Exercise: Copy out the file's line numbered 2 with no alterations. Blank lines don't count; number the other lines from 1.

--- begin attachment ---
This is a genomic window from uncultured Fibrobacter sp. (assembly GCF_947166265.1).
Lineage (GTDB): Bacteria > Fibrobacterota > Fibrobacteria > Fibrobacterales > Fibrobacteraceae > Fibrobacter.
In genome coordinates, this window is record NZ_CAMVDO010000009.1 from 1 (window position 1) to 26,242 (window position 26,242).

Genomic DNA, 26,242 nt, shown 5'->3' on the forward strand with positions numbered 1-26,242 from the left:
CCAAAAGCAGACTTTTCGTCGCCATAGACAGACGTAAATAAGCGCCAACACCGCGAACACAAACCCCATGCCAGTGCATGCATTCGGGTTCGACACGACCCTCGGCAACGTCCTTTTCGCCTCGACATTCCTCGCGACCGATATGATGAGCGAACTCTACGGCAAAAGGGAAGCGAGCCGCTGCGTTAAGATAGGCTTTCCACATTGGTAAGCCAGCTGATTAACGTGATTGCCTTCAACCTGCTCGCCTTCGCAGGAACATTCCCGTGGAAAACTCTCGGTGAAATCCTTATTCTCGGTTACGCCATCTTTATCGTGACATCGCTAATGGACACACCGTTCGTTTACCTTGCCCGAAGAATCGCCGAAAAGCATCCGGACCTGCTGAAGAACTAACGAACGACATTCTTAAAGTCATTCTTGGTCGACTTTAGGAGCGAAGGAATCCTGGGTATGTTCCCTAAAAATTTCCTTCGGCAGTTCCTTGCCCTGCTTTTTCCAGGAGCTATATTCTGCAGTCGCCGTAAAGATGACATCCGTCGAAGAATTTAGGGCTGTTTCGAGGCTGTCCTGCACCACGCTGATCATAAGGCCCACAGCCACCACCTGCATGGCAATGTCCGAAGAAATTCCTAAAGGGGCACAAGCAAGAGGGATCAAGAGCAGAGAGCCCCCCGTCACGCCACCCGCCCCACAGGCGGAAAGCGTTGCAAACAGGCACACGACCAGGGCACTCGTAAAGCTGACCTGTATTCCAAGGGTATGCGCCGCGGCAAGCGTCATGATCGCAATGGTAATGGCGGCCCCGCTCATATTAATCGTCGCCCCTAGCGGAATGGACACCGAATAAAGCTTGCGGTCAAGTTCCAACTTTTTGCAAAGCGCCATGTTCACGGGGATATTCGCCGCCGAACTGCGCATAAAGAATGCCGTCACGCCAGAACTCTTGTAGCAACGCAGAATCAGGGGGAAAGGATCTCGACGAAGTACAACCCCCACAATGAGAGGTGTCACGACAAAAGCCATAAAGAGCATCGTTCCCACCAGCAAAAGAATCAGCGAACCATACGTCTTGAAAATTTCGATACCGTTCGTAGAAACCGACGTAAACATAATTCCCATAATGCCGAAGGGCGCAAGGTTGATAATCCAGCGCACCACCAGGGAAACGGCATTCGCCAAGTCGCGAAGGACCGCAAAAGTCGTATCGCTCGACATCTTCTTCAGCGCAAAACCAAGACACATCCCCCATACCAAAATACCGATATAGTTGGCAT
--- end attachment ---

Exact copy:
Lineage (GTDB): Bacteria > Fibrobacterota > Fibrobacteria > Fibrobacterales > Fibrobacteraceae > Fibrobacter.